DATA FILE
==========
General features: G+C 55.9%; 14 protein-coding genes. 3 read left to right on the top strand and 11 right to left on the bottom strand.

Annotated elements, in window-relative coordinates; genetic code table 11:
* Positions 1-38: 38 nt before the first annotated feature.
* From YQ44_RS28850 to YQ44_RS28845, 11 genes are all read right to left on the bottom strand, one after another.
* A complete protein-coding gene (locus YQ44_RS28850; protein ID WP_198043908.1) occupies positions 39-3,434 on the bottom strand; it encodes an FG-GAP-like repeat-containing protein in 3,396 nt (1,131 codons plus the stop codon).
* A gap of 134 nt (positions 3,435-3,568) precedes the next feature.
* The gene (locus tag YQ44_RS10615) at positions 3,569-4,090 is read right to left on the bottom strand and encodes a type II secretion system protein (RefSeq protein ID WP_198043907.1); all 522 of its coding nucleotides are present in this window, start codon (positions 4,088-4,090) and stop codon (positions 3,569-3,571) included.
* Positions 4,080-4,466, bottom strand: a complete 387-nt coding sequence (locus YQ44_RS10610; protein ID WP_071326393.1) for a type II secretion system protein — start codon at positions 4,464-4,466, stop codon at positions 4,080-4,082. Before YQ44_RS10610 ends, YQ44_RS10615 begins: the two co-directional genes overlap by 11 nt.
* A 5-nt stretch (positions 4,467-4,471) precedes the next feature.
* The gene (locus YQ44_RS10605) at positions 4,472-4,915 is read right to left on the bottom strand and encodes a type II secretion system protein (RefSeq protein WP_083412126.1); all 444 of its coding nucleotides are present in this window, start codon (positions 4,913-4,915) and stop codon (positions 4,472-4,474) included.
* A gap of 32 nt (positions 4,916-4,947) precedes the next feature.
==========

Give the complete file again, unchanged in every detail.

General features: G+C 55.9%; 14 protein-coding genes. 3 read left to right on the top strand and 11 right to left on the bottom strand.

Annotated elements, in window-relative coordinates; genetic code table 11:
* Positions 1-38: 38 nt before the first annotated feature.
* From YQ44_RS28850 to YQ44_RS28845, 11 genes are all read right to left on the bottom strand, one after another.
* A complete protein-coding gene (locus YQ44_RS28850; protein ID WP_198043908.1) occupies positions 39-3,434 on the bottom strand; it encodes an FG-GAP-like repeat-containing protein in 3,396 nt (1,131 codons plus the stop codon).
* A gap of 134 nt (positions 3,435-3,568) precedes the next feature.
* The gene (locus tag YQ44_RS10615) at positions 3,569-4,090 is read right to left on the bottom strand and encodes a type II secretion system protein (RefSeq protein ID WP_198043907.1); all 522 of its coding nucleotides are present in this window, start codon (positions 4,088-4,090) and stop codon (positions 3,569-3,571) included.
* Positions 4,080-4,466, bottom strand: a complete 387-nt coding sequence (locus YQ44_RS10610; protein ID WP_071326393.1) for a type II secretion system protein — start codon at positions 4,464-4,466, stop codon at positions 4,080-4,082. Before YQ44_RS10610 ends, YQ44_RS10615 begins: the two co-directional genes overlap by 11 nt.
* A 5-nt stretch (positions 4,467-4,471) precedes the next feature.
* The gene (locus YQ44_RS10605) at positions 4,472-4,915 is read right to left on the bottom strand and encodes a type II secretion system protein (RefSeq protein WP_083412126.1); all 444 of its coding nucleotides are present in this window, start codon (positions 4,913-4,915) and stop codon (positions 4,472-4,474) included.
* A gap of 32 nt (positions 4,916-4,947) precedes the next feature.